What Communal Strife Did and Can Do
NEW DELHI (IANS) – Publishing in the 75th year of India’s independence and partition, Aanchal Malhotra’s “In The Language of Remembering – The Inheritance of Partition” serves as a reminder of the price this land once paid for not guarding against communal strife, and what could happen once again should we ever choose division over inclusion.
It’s the much-anticipated sequel to Malhotra’s remarkable debut book, “Remnants of a Separation” that was published in 2017 to mark the 70th anniversary of India’s partition. It told a human history of the monumental event by exhuming the stories lying latent in ordinary objects that survivors had carried with them across the newly made border. It was acclaimed for the freshness of its approach to a decades-old, much-written-about subject. But more significantly, it inspired conversations within families: between the generation that had witnessed partition and those who had only inherited its memories.
“In the Language of Remembering”, as a natural progression, reveals how partition is not yet an event of the past and its legacy is threaded into the daily lives of subsequent generations. Bringing together conversations recorded over many years with generations of Indians, Pakistanis, Bangladeshis and their respective diaspora, it looks at how partition memory is preserved and bequeathed, its consequences disseminated and manifested within family, community and nation.
With the oldest interviewees in their nineties and the youngest just teenagers, the voices in this living archive intimately and sincerely answer questions such as: Is Partition relevant? Should we still talk about it? Does it define our relationships? Does it build our characteristics or augment our fears, without us even realizing?
“In the last decade of working as an oral historian of the 1947 Partition, I have realized that the impact of Partition does not always end with those who witnessed it. Through interviews with descendant generations, I noticed that some, like myself, felt shades of their ancestors’ trauma. They wanted to speak about a tragedy they had not witnessed, but which impacted them sometimes in silent ways,” Malhotra said of the book.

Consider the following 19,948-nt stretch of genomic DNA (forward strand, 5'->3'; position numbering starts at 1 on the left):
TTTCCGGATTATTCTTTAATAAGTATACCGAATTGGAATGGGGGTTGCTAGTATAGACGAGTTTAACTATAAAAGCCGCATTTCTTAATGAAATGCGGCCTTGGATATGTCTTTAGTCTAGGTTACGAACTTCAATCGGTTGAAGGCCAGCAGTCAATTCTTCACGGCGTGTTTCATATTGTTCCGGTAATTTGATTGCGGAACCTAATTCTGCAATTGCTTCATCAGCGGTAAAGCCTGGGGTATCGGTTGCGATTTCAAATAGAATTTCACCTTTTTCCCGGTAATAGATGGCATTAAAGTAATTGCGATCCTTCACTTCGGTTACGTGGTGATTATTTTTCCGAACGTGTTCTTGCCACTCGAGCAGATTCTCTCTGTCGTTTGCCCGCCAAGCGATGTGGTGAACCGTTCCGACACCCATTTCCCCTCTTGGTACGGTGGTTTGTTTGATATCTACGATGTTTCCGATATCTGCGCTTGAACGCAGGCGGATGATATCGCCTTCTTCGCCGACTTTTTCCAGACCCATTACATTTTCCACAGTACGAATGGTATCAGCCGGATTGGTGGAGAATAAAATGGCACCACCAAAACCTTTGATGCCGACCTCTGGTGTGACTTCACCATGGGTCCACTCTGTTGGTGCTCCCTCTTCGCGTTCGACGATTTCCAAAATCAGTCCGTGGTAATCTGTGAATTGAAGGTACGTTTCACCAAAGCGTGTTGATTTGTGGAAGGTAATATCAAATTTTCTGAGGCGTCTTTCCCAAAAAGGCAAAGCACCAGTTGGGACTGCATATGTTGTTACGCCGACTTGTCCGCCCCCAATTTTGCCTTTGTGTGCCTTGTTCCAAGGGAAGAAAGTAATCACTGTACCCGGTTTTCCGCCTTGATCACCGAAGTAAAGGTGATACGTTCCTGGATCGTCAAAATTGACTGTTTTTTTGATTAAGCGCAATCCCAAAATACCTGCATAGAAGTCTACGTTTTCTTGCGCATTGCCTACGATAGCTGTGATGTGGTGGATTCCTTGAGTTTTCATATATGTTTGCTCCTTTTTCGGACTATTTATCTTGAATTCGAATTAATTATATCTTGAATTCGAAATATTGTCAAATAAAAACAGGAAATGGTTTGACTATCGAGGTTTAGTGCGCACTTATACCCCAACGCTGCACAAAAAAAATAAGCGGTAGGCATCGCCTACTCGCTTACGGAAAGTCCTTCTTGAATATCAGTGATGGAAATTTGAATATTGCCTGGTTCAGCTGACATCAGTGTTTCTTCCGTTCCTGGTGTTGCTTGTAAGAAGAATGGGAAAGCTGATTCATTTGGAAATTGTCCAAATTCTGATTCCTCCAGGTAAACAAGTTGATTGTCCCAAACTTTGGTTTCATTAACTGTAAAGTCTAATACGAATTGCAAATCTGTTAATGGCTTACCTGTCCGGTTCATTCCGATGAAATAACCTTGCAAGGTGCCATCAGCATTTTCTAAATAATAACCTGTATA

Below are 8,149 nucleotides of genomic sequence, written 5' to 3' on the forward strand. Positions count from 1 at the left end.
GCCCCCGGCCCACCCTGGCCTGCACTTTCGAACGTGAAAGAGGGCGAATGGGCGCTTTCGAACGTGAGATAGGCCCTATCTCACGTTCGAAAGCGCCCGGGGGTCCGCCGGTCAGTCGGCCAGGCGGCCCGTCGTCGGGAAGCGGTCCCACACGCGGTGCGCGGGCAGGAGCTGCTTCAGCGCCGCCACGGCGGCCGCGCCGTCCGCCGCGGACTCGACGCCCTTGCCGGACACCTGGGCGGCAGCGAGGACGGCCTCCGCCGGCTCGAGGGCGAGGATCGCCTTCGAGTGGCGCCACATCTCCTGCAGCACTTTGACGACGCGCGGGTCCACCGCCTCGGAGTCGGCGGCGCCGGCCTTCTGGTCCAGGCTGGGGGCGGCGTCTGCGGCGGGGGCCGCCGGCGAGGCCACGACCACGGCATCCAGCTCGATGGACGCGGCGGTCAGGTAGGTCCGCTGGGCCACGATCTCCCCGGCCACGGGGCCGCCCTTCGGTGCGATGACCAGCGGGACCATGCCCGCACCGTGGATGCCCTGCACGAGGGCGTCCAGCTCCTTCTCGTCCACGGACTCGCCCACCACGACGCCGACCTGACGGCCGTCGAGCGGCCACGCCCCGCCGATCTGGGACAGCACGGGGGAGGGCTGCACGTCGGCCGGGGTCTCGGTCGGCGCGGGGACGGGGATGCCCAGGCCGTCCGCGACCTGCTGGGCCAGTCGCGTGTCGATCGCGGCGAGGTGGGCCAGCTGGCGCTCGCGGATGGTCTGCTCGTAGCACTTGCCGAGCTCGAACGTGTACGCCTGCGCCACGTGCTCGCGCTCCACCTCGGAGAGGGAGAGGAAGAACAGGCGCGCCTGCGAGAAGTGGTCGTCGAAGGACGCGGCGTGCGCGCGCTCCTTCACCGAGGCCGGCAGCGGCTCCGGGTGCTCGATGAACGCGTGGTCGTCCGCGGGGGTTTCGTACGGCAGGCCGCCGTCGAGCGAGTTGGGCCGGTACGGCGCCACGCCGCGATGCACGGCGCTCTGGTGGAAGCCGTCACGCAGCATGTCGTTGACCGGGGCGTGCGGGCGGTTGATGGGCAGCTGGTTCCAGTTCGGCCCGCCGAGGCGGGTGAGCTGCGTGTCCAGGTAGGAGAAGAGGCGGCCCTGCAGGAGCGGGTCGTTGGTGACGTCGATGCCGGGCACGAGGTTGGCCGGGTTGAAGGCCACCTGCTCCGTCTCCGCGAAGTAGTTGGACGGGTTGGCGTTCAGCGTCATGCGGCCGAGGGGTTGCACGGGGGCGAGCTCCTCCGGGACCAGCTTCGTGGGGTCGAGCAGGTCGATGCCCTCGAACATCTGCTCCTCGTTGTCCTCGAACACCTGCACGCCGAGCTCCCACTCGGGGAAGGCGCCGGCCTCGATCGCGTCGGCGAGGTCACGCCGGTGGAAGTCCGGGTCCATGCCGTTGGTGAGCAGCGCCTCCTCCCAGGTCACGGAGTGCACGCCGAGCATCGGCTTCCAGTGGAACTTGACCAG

“While there are multiple archives that record eyewitness memory, there are hardly any that attribute the same seriousness to descendant testimonies or even to the passage of memory from one generation to another. But it is important for this kind of intergenerational, cross-border, oral history archive to grow as well to understand how inherited memory may shape and re-shape present worlds. ‘In the Language of Remembering’ consists of interviews recorded over several years with Indians, Pakistanis and Bangladeshis, and serves as a record for how the 1947 Partition continues to impact generations of South Asians born after it,” she added.
Malhotra is an oral historian and writer from New Delhi. She is the co-founder of the Museum of Material Memory and writes extensively on the 1947 Partition and its related topics. Her first book, ‘Remnants of Partition’, was shortlisted for the Sahitya Akademi Yuva Puraskar.